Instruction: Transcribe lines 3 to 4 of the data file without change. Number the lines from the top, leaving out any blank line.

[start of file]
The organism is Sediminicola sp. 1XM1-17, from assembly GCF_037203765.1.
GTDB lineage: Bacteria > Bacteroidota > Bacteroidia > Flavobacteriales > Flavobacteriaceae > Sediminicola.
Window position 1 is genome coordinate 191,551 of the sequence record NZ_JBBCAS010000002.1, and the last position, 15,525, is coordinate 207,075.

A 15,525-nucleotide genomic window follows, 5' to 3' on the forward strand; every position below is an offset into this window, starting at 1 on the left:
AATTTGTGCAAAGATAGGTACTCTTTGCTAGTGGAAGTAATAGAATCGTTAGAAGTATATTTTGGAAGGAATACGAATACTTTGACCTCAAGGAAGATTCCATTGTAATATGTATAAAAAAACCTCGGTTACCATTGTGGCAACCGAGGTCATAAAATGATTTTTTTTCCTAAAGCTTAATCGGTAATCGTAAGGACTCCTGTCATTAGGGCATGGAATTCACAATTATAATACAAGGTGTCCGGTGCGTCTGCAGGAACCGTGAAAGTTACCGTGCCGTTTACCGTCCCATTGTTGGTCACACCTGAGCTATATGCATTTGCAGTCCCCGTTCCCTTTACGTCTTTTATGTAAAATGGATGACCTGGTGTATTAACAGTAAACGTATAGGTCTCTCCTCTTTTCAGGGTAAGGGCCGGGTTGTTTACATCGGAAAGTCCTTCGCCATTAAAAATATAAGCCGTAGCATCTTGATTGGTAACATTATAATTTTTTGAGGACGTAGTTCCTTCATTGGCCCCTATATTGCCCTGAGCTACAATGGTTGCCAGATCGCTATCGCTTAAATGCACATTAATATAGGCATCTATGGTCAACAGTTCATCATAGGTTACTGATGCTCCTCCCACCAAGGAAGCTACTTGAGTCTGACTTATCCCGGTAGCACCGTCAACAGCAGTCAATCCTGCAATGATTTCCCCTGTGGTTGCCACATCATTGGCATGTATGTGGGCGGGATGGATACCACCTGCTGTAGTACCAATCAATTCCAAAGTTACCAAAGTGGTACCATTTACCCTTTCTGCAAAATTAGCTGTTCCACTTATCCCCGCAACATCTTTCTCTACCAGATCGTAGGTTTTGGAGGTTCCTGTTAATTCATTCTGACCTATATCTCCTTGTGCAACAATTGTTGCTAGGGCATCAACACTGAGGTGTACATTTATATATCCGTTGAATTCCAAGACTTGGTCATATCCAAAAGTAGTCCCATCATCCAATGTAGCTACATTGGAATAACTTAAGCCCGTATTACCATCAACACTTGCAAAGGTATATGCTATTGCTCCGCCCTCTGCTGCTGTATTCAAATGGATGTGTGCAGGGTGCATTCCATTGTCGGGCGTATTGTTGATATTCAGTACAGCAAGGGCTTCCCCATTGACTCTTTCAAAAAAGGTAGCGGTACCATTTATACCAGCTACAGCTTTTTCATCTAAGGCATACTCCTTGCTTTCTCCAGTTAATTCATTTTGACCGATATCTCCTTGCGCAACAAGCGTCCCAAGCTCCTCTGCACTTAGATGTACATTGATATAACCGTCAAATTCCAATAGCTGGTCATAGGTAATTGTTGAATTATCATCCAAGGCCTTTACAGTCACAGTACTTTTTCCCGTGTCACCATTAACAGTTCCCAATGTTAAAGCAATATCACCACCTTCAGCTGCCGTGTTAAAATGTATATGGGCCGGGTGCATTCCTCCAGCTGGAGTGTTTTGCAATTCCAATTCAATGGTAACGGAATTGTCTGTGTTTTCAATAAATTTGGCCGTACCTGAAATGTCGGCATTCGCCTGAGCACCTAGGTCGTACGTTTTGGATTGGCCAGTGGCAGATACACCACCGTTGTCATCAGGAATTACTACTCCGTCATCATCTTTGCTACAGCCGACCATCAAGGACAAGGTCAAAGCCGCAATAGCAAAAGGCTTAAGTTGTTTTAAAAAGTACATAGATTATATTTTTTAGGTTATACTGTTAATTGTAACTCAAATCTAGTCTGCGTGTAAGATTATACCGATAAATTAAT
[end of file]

Window position 1 is genome coordinate 191,551 of the sequence record NZ_JBBCAS010000002.1, and the last position, 15,525, is coordinate 207,075.

A 15,525-nucleotide genomic window follows, 5' to 3' on the forward strand; every position below is an offset into this window, starting at 1 on the left: